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The Wealth Elite: A groundbreaking study of the psychology of the super rich Hardcover – 26 Apr 2018
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"Zitelmann's book is of great importance because it provides an explanation for the success of the market economy and our society's prosperity. It places the entrepreneur firmly center stage... In fact, Zitelmann's book deserves to be a standard text for current and future Ministers of Finance and Economics. Everyone with entrepreneurial aspirations should make space for it in their home library." --Huffington Post "'The Wealth Elite' is interesting for two reasons: On the one hand, Zitelmann summarizes the state of research into the essence of the entrepreneur. On the other hand, he reveals millionaires' very personal motives and perspectives through a series of verbatim excerpts from in-depth interviews. If you are at all interested in the nature of entrepreneurship, you will certainly find what you are looking for here, and far more besides." --Harvard Business Manager "Zitelmann's book is of major importance because, by focusing on entrepreneurship, it explains both the success of the market economy and the prosperity of our society. In neoclassical economic theory, entrepreneurs are conspicuous only by their absence." --The European "I thoroughly enjoyed reading The Wealth Elite and found some of the findings quite interesting. The part I liked the most was actual interview excerpts presented verbatim, which really helps one to understand exactly what the interviewer is trying to say in their own words. Zitelmann's writing style is effortless and engaging and makes this a fun read." --Reviewed by Gisela Dixon for Readers' Favorite "The Wealth Elite includes interesting insights and interviews about the DNA of the super-rich." --Reviewed by James Bernstein for IndieReader "I recommend this book to anyone who is interested in the psychology behind the wealthy." --Reviewed by Kristi Elizabeth for San Francisco Book Review
"The Wealth Elite is a complete, educational analysis of successful and wealthy entrepreneurs. All topics are covered in depth with research to back up Dr. Zitelmann s findings. I particularly enjoyed reading the interview responses of the individuals in the study. Although each participant came from a different background, it was easy to see a general pattern of thinking among these successful individuals... I recommend this book to anyone who is interested in the psychology behind the wealthy. --San Francisco Book Review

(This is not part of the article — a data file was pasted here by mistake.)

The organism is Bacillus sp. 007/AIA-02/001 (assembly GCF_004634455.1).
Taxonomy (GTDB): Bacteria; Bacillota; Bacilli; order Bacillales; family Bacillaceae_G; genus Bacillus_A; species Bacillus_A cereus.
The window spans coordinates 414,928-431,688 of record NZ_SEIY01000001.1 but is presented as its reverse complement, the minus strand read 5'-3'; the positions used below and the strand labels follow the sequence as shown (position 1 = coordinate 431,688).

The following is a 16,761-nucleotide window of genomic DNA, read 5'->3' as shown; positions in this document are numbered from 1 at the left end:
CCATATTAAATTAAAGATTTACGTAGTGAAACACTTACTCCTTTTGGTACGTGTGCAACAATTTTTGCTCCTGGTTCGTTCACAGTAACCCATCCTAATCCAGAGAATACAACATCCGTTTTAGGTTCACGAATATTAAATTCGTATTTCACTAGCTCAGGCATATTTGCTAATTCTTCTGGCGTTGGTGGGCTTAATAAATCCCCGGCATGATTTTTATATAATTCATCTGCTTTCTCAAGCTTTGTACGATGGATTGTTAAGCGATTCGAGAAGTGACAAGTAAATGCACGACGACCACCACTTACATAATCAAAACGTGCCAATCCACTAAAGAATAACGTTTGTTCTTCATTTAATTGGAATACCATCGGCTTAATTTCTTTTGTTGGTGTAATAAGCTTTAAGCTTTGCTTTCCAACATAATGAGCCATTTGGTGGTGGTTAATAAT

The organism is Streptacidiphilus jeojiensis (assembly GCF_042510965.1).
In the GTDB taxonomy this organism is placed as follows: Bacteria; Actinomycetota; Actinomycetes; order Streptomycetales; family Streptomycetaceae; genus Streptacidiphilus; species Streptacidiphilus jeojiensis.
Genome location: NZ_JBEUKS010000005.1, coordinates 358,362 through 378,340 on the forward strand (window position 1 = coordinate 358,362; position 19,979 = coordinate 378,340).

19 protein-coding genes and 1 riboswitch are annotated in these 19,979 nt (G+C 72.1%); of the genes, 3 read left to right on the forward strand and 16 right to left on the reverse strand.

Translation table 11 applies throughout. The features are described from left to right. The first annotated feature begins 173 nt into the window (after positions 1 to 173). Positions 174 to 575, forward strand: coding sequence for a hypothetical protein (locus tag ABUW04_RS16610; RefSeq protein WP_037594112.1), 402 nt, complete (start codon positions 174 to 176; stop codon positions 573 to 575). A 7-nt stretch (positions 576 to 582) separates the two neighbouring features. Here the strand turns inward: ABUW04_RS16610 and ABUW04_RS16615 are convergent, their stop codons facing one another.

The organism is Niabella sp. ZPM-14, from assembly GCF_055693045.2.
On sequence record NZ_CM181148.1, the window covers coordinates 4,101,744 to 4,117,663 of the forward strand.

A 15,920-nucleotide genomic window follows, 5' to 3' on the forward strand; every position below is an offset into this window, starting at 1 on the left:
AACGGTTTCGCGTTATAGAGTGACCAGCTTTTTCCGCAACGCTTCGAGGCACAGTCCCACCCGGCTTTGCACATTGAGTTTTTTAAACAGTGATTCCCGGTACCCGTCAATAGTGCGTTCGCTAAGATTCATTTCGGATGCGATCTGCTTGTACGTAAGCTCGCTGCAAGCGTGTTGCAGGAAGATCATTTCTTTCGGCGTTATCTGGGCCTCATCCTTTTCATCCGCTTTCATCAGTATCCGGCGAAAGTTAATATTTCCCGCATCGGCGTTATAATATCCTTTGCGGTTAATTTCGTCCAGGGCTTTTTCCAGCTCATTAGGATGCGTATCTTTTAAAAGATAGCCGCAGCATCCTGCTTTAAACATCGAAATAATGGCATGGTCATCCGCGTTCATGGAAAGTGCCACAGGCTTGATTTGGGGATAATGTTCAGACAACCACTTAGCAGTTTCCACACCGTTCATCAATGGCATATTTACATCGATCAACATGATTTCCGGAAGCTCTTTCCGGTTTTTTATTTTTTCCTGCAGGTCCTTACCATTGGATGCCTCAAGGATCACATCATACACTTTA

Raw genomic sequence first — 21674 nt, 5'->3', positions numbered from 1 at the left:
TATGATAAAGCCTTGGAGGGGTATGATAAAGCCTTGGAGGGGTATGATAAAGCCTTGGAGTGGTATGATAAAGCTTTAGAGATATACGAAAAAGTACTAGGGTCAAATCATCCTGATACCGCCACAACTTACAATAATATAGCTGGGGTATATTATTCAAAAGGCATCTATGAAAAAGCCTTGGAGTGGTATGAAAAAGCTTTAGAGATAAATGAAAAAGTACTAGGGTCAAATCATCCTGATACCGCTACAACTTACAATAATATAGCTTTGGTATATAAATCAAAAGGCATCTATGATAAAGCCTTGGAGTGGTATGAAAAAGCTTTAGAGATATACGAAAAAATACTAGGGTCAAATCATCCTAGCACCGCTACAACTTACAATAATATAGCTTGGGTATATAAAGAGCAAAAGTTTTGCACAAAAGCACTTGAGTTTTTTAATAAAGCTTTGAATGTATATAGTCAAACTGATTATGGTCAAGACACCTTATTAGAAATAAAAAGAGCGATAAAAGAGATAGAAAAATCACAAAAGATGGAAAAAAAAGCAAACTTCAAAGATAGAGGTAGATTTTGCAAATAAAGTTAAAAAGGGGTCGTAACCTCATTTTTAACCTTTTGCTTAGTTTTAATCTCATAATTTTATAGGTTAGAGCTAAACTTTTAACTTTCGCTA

"Rainer Zitelmann s study of the psychology of the super rich is an ambitious project. Few could be better qualified for it than Dr Zitelmann an historian, sociologist, journalist, businessman and investor. There has been no comparable study and it is a compelling read for all who need to understand the characteristics and motivations of rich entrepreneurs. These people drive economic growth, back innovation, create jobs and finance philanthropic projects. So why has such a study never been attempted before? It is hard to access these people and design questionnaires that generate a meaningful response --Michael Maslinski, Financial Times, October 24th, 2018
The self-help genre is littered with books telling you how to get rich or become successful in easy, manageable steps. But this vast publishing industry, now worth $800 million and growing six percent per year according to Marketdata, has a major flaw. It rarely studies those that have actually become rich and successful […] This (Zitelmann's) research should, therefore, be seen as an antithesis to any self-help guide to becoming wealthy.” Oliver Williams, Wealth Management, Forbes
About the Author
Rainer Zitelmann is the author of 19 books. He was previously a senior editor at Die Welt newspaper. Later he became the leading communications consultant for the real estate sector in Germany. The material for this books is based on his second doctorate.
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As you read the book, it becomes clear that specific personality traits play a key role in whether someone gets rich or not. Above all, the book’s interviewees are characterised by their pronounced non-conformism – most of them enjoyed “swimming against the tide” or bucking prevailing trends. This book provides a host of interesting insights into the super-rich as young people. At school they tended to be distinctly average. It’s clear that it wasn’t their academic knowledge that made them rich. As Zitelmann explains, “implicit learning” and “tacit knowledge” are far more important, i.e. the out-of-school learning that the super-rich experienced during their youths. More than half of the interviewees were involved in competitive sports when they were at school or university. This clearly taught them how to deal with victory and defeat, and how to assert themselves against their opponents. They also developed a tolerance for frustration and developed self-confidence in their own abilities.